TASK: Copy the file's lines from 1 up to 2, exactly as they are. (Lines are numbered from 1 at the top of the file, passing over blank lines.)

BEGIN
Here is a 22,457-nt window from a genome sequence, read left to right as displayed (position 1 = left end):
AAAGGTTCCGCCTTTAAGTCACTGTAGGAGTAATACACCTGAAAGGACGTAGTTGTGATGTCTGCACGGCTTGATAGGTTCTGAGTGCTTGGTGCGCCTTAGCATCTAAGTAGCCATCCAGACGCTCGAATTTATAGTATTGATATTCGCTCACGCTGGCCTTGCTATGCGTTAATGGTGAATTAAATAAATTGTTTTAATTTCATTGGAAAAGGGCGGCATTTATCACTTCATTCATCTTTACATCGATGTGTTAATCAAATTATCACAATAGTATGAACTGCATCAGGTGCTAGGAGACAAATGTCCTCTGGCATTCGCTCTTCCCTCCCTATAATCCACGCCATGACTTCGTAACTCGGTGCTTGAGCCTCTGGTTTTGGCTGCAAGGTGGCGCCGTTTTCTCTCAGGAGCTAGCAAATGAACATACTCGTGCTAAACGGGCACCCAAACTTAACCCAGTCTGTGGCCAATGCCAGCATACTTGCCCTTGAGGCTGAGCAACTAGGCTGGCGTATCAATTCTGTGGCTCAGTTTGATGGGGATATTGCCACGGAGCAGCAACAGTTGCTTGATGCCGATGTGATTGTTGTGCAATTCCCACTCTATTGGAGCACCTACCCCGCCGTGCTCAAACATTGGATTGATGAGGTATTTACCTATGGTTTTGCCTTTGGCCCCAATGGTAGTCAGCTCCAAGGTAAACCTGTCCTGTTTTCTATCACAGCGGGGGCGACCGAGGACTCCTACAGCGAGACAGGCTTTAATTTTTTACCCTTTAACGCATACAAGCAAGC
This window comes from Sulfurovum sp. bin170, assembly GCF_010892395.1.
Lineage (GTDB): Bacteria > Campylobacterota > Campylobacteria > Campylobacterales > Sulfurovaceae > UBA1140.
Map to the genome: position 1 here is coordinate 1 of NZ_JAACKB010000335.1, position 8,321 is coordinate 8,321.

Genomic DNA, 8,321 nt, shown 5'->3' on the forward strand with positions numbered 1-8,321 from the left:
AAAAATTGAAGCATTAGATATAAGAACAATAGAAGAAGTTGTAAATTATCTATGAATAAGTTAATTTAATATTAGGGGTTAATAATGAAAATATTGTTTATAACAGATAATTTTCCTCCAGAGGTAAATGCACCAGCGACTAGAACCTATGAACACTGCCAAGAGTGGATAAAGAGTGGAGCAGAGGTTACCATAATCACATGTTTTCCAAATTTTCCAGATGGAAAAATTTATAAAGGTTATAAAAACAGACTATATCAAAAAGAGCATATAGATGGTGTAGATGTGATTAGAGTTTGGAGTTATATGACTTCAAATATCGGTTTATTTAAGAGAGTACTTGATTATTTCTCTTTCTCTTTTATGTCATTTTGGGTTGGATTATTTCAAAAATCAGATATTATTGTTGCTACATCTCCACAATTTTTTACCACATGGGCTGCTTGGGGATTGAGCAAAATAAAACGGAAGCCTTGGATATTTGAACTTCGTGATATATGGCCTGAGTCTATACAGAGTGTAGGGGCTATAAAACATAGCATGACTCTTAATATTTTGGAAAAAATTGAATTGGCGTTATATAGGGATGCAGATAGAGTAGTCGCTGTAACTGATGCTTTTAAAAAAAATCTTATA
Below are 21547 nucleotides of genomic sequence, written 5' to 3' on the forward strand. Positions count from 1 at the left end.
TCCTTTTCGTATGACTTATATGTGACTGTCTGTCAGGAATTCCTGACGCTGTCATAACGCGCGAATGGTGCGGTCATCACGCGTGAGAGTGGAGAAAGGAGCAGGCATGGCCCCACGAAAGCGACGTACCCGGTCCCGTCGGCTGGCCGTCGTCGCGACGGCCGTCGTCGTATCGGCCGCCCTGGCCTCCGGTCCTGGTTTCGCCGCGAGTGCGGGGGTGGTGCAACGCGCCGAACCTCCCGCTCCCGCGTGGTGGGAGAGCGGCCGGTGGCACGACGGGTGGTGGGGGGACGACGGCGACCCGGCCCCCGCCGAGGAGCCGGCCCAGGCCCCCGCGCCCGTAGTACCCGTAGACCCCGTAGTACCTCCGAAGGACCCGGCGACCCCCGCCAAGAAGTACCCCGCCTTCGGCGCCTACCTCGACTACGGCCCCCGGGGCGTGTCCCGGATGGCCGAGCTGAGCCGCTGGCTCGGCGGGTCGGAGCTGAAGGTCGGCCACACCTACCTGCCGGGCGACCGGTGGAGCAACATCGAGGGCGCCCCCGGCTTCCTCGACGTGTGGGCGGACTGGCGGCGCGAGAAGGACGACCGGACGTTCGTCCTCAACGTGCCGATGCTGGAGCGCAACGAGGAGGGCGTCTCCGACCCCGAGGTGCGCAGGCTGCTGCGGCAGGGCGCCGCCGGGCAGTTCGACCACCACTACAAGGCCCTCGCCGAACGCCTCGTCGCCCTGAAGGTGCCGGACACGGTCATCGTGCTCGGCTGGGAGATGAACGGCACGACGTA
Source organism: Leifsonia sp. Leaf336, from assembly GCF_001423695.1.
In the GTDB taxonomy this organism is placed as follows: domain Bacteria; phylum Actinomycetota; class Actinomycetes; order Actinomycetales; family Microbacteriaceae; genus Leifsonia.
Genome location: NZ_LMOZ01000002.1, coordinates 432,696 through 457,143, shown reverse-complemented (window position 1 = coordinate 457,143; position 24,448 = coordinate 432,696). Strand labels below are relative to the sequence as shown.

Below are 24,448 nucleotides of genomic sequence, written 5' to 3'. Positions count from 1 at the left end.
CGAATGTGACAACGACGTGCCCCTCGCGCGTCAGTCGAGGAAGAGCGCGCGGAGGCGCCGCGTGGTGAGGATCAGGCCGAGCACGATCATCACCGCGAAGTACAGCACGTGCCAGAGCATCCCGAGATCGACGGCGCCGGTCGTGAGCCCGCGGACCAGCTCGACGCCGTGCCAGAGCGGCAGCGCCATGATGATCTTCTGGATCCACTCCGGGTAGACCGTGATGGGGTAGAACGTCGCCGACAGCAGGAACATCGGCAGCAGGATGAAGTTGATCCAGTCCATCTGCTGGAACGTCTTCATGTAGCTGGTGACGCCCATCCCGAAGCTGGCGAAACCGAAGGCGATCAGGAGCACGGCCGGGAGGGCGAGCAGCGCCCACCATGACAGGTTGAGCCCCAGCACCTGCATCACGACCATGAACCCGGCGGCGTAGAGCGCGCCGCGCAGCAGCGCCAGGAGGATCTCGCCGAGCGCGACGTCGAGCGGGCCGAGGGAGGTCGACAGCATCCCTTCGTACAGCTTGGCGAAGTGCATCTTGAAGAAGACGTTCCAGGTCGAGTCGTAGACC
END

Here is a 22,457-nt window from a genome sequence, read left to right as displayed (position 1 = left end):
AAAGGTTCCGCCTTTAAGTCACTGTAGGAGTAATACACCTGAAAGGACGTAGTTGTGATGTCTGCACGGCTTGATAGGTTCTGAGTGCTTGGTGCGCCTTAGCATCTAAGTAGCCATCCAGACGCTCGAATTTATAGTATTGATATTCGCTCACGCTGGCCTTGCTATGCGTTAATGGTGAATTAAATAAATTGTTTTAATTTCATTGGAAAAGGGCGGCATTTATCACTTCATTCATCTTTACATCGATGTGTTAATCAAATTATCACAATAGTATGAACTGCATCAGGTGCTAGGAGACAAATGTCCTCTGGCATTCGCTCTTCCCTCCCTATAATCCACGCCATGACTTCGTAACTCGGTGCTTGAGCCTCTGGTTTTGGCTGCAAGGTGGCGCCGTTTTCTCTCAGGAGCTAGCAAATGAACATACTCGTGCTAAACGGGCACCCAAACTTAACCCAGTCTGTGGCCAATGCCAGCATACTTGCCCTTGAGGCTGAGCAACTAGGCTGGCGTATCAATTCTGTGGCTCAGTTTGATGGGGATATTGCCACGGAGCAGCAACAGTTGCTTGATGCCGATGTGATTGTTGTGCAATTCCCACTCTATTGGAGCACCTACCCCGCCGTGCTCAAACATTGGATTGATGAGGTATTTACCTATGGTTTTGCCTTTGGCCCCAATGGTAGTCAGCTCCAAGGTAAACCTGTCCTGTTTTCTATCACAGCGGGGGCGACCGAGGACTCCTACAGCGAGACAGGCTTTAATTTTTTACCCTTTAACGCATACAAGCAAGC